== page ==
The firing of Juan Williams (and his subsequent full-time hiring -- at an insane $2 million -- by Fox News) for saying he is afraid of Muslims (and adding that it is OK and right to be afraid of Muslims) is the perfect sort of overwrought nonevent for our obsessively navel-gazing media-political establishment. Old bores of the traditional media love a tale of one of their own saying something stupid and getting fired for it (it is usually outrageous when this happens unless the stupid thing said was about the Jews). The right wing immediately goes into a tizzy whenever anyone, anywhere, can be spun into sounding like some sort of victim of liberal political correctness. (As an added bonus, conservatives now get to launch an ACORN-style campaign against "government-funded" NPR.) The news is of no interest to anyone in the world outside this sphere, beyond the segment of NPR's 20 million listeners who liked Williams so much that they called in today, weeping. (Which, truth be told, is probably a decent number of people -- folks who love public radio think of the people on it like family, in my experience.)
The good reason to fire Juan Williams is that he's predictable and boring and his appearances on Fox reflect poorly on NPR. This, for all I know, was the actual reason he was fired. But this is a very bad way to explain that firing:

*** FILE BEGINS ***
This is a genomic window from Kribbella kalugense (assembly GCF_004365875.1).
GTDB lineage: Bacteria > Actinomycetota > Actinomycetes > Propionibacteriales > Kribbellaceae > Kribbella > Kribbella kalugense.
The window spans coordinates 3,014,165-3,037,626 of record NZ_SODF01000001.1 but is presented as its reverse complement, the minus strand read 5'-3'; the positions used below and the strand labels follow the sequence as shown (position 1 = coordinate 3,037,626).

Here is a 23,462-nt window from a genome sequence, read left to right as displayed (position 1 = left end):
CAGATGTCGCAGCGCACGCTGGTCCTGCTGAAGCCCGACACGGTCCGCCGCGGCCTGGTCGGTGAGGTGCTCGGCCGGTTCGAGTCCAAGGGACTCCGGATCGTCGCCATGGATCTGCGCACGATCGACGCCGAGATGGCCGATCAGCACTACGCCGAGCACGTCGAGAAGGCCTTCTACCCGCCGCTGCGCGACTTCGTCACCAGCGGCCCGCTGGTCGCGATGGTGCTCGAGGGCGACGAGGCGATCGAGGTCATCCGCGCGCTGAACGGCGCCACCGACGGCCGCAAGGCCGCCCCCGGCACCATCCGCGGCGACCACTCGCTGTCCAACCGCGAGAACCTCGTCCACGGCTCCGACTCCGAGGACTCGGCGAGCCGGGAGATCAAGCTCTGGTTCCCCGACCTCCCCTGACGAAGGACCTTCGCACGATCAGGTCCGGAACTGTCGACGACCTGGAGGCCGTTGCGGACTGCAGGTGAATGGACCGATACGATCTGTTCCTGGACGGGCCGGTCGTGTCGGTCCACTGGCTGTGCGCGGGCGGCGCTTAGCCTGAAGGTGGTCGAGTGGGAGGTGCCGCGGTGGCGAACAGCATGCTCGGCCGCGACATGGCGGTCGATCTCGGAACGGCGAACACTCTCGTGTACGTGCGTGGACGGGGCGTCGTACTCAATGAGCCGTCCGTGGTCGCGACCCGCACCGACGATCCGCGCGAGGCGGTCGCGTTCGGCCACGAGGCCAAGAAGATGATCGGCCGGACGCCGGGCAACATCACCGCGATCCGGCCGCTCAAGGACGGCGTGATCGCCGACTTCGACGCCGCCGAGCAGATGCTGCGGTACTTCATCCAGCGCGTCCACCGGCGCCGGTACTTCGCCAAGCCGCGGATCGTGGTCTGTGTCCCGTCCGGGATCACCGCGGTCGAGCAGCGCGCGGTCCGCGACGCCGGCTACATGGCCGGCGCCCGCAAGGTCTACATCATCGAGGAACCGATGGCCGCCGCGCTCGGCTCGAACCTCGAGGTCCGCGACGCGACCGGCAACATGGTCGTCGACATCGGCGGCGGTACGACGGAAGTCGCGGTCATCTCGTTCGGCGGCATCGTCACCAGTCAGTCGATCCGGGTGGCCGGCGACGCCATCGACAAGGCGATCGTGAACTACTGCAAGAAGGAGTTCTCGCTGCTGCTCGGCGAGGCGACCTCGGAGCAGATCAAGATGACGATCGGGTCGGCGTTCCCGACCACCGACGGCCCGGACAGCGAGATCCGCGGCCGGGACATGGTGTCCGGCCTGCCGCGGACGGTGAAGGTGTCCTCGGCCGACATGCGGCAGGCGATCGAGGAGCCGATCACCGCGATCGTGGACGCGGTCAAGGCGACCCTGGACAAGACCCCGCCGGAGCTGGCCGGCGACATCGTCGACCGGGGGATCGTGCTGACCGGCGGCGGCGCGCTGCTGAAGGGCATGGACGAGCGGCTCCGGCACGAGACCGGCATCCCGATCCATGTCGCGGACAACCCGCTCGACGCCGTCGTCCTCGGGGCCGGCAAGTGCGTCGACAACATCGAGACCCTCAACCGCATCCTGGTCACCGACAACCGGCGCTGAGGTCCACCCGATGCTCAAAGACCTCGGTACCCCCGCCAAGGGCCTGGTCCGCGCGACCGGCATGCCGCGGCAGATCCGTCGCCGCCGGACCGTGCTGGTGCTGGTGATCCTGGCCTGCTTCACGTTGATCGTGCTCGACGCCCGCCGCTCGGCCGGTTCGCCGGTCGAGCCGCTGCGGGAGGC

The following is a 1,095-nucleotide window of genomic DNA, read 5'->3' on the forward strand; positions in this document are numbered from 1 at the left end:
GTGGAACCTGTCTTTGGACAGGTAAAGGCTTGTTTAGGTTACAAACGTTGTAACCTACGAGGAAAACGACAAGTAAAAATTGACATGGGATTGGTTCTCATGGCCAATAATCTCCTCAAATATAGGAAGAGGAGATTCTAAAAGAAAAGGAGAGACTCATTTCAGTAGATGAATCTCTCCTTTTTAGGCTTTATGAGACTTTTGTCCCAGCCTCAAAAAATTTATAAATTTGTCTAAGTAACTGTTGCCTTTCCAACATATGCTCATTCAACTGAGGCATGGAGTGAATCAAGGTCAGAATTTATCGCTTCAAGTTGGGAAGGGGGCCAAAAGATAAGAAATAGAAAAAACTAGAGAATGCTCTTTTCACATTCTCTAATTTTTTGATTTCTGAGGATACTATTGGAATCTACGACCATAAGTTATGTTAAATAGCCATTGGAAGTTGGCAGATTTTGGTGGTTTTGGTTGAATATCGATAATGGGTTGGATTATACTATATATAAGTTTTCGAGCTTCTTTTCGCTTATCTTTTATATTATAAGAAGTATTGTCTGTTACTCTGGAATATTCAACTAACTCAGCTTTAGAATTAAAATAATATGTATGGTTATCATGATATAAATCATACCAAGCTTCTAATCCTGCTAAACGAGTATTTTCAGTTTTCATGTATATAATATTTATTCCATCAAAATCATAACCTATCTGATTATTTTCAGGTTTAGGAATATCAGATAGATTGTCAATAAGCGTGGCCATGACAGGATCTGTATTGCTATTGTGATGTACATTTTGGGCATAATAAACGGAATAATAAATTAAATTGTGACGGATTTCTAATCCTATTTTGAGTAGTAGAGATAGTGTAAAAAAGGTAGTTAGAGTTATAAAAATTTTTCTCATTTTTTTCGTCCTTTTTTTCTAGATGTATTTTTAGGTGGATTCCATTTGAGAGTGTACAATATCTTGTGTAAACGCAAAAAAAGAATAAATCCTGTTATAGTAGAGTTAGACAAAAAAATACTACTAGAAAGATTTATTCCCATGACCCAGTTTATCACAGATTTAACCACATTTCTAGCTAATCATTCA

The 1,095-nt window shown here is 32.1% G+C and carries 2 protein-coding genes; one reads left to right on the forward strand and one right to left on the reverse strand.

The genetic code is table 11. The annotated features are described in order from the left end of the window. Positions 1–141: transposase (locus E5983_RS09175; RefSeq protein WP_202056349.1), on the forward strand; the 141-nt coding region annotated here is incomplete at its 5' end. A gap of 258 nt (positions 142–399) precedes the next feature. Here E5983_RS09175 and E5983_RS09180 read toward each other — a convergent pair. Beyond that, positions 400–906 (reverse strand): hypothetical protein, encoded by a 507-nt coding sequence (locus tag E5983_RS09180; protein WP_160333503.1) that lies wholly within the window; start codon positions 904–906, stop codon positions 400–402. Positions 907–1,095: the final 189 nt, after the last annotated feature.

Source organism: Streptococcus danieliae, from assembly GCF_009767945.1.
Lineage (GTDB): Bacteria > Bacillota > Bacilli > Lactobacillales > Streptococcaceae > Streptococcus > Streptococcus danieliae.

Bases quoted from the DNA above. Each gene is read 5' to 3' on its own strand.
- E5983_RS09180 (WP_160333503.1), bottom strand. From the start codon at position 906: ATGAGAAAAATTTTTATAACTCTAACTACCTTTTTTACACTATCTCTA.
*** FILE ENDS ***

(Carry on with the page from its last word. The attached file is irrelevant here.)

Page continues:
A "news analyst" can't express "views?" Oy.
But Williams still can't acknowledge the essential bigotry of his statements. This, from Williams' defensive, deeply stupid column on his firing, is telling (emphasis mine):
Two days later, Ellen Weiss, my boss at NPR called to say I had crossed the line, essentially accusing me of bigotry. She took the admission of my visceral fear of people dressed in Muslim garb at the airport as evidence that I am a bigot. She said there are people who wear Muslim garb to work at NPR and they are offended by my comments.
That is really the perfect explanation for what was wrong with Williams' remarks, and it seems like the point at which an empathetic person might actually apologize. But Williams does not reflect on that, at all. Maybe he doesn't believe it's true. Maybe he thinks those people are somehow wrong to be offended. He's deluded enough, after all, to consider his firing for saying something stupid "a chilling assault on free speech" -- demonstrating a Palin-esque reading of the First Amendment that should embarrass the author of a biography of Thurgood Marshall. Maybe Juan Williams actually thinks being afraid of a religious or ethnic group solely because of the way they look or dress isn't bigoted (he keeps insisting as much!), in which case, NPR is justified in firing him -- as CNN was in firing Rick Sanchez -- for reasons of stupidity.
But because he is a useful pawn in the war on the Liberal Media and their relentless politically correct Muslim-Coddling, he is now one of the best-compensated pretend liberal news analysts in the nation.